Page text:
Why this is happening is unclear, but it may simply be a matter of numbers. As the virus spreads, more individuals exist and a new opportunity for mutation occurs with each replication. So, basically, with more individuals you have more chance for change. Some of these mutations could have increased the virulence of the disease to its host, the honey bee.
Another cause could be migratory colonies. If you have a chance mutation in, let’s say Florida, and another in California, instead of those being local problems, they are soon continental problems as we—human beings—assist the DWV in spreading the mutations to more and more bees.
Varroa and DWV working together
Of course, there are most likely other explanations as well, but the fact remains that the disease appears to be getting more deadly. Right now, the only way we have of slowing the disease is controlling the mites that carry it, so we are in something of a bind since controlling the mites hasn’t gotten any easier. Worse, some research has shown that the Varroa mites actually do better in the presence of high viral loads, because the disease keeps the bees weaker and less likely to defend against the mites2.
In my own apiary, I stopped thinking about managing mites and began to think about managing virus. This has helped me, especially with the timing of control measures. It also reminds me that killing the mites doesn’t kill the virus.
The most obvious case is the classic fall management conundrum. Most of us don’t want to treat colonies in August. Depending on where we live, it may be too hot, honey supers may be in place, winter is far off, the colony is huge and healthy, you’re hoping to pick up the fall flow, or you’re going on vacation. All of these reasons, and more, interfere with treating mites at the right time.
Instead of thinking about mites, think of DWV. Remember that here in North America, your long-lived winter bees will begin emerging in September and October. If they have deformed wing virus, they will not be able to care for the winter colony and, even if some survive the winter, they will pass the virus on to the early spring brood. So reducing the amount of deformed-wing pathogen must be completed by the end of August. Killing mites late in the year after the bees have already contracted deformed-wing virus, doesn’t help. By that time, the bees will succumb to the virus whether mites are present or not.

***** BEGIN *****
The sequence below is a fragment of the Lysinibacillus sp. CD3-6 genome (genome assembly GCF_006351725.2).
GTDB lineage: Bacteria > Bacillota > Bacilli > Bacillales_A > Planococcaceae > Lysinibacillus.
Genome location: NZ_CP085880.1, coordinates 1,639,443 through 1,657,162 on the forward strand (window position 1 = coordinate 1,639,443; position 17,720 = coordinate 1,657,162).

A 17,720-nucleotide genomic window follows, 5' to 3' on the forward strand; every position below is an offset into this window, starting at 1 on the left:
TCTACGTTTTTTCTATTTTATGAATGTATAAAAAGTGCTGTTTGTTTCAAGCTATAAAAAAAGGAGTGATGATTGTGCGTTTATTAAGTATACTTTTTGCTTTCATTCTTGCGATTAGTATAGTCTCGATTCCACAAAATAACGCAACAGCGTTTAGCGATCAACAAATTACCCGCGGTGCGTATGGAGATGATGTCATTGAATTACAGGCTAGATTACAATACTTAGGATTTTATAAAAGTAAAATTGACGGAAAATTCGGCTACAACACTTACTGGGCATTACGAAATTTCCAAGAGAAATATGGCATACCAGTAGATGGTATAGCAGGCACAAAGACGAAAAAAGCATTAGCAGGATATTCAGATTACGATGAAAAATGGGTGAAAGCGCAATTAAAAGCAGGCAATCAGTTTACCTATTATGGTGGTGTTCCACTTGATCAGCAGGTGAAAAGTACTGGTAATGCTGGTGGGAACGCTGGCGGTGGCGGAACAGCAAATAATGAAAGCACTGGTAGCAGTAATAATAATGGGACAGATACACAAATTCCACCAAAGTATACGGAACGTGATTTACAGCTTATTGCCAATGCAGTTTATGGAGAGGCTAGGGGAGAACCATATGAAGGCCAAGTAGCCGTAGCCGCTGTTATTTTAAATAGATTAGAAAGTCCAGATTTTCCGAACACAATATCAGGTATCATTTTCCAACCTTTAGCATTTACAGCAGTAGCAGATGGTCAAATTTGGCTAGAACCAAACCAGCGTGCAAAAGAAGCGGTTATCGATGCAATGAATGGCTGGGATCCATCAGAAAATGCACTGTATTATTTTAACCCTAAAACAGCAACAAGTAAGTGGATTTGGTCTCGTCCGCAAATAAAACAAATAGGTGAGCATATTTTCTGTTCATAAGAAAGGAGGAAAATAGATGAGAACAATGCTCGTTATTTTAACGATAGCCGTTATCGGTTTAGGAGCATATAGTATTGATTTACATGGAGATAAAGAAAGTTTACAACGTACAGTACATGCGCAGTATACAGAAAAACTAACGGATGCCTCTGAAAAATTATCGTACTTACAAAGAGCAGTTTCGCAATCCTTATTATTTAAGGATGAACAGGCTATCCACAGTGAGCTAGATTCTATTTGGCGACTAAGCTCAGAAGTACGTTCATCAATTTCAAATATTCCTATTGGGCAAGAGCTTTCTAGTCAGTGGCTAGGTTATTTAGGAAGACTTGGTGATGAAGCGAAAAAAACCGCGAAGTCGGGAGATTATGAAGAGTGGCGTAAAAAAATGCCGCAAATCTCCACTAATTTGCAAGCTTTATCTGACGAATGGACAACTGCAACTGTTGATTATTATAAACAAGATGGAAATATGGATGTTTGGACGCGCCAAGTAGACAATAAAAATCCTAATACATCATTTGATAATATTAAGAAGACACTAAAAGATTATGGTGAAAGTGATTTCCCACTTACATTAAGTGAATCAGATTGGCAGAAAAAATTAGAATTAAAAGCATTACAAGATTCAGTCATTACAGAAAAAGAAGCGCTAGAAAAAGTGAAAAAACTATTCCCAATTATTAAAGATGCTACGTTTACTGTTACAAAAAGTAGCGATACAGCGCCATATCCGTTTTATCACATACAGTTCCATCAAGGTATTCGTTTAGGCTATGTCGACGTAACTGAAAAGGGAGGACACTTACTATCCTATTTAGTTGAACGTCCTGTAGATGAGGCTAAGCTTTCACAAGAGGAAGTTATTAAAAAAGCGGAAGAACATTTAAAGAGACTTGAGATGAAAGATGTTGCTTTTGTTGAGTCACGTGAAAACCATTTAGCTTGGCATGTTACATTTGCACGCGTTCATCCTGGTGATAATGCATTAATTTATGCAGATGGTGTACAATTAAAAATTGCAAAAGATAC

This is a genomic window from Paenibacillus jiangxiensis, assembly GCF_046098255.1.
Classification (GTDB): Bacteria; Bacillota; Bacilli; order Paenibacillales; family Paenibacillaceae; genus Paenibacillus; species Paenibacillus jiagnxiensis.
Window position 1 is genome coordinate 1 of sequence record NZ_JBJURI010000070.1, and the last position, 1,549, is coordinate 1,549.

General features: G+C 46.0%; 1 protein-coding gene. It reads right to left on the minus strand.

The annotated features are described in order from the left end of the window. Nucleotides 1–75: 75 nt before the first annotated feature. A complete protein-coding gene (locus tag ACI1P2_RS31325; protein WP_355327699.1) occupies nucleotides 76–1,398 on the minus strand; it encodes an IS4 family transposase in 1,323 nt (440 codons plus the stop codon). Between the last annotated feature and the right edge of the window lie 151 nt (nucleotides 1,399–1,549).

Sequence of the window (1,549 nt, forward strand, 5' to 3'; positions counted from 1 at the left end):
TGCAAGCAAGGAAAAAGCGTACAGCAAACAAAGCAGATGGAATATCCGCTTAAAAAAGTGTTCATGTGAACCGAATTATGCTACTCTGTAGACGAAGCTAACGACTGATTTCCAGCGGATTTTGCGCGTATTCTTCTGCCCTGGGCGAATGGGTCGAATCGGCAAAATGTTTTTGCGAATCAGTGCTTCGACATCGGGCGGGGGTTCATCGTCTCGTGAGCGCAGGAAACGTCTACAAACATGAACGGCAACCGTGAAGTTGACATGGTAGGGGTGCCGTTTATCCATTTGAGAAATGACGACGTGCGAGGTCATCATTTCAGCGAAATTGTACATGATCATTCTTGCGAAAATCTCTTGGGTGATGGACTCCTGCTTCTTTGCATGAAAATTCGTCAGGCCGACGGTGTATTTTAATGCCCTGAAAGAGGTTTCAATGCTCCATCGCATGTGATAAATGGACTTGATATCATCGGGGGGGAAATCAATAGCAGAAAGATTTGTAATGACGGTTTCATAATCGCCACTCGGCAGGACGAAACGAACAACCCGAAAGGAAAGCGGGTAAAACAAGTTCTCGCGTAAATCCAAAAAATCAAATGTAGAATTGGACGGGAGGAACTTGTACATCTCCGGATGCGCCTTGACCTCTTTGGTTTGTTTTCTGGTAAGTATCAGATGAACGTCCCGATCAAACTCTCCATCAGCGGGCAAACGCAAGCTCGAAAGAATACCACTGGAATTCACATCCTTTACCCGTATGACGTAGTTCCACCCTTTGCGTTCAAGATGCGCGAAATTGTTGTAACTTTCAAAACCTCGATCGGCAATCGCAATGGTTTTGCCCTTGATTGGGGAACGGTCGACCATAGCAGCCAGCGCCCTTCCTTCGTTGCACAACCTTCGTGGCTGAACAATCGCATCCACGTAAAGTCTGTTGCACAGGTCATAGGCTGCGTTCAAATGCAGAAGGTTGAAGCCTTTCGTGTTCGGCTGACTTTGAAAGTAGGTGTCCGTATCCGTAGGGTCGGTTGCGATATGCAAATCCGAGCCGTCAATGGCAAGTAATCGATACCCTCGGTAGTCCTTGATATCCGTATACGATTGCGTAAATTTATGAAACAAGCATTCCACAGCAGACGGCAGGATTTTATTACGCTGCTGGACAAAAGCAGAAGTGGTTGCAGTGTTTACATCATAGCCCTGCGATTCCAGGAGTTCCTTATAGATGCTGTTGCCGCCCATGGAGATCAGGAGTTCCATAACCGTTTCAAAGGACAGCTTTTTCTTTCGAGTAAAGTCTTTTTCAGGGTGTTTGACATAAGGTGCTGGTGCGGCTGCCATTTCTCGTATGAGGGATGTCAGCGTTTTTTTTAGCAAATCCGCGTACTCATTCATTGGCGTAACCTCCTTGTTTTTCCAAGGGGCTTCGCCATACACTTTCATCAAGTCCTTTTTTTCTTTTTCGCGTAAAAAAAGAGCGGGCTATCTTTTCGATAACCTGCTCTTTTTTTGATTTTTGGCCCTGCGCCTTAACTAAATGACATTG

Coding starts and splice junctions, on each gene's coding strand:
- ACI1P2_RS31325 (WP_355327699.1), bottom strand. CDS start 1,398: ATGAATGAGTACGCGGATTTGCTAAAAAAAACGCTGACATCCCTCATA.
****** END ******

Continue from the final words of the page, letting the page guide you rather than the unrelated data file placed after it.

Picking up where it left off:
High winter losses
The scuttlebutt I’m hearing from beekeepers across the country is that pockets of high colony loss, up to 80 or 90%, are occurring in some areas. These losses are affecting commercial beekeepers, hobbyists, conventional, and natural beekeepers across the board. In other areas, sometimes relatively close by, losses are apparently at normal levels. What is going on? My own guess is that the heavily hit areas are hosting more virulent strains of DWV. I have no proof of this, but it will be interesting to see what happens next. Will these hard-hit areas recede and disappear, or will they expand?
As with many aspects of beekeeping, it is difficult to discern cause and effect. So when other factors come into play—exogenous variables like bad weather and poor forage—it is easy to assign colony loss to them. But throughout history, honey bees have shown amazing resilience when it comes to harsh environmental conditions like cold, snow, rain, heat, drought, wind, lack of forage, predation, and even viruses. But injected viruses? I just don’t know.
But even the classic signs of collapse by Varroa make more sense when you think of them as signs of collapse by virus. When a large colony collapses quickly in the fall or winter with plenty of food, a small and spotty nest, and practically no dead bees, it sounds more like disease than parasite.
Let me emphasize that much of this post is pure speculation on my part based on journal articles I’ve read and loss reports I’ve studied. You may come to different conclusions. Still, I think looking at the entire mite problem as actually a virus problem may help some beekeepers modify their management strategy. It’s time we evaluate the disease, not just the vector. After all, it was never about the mites.
Honey Bee Suite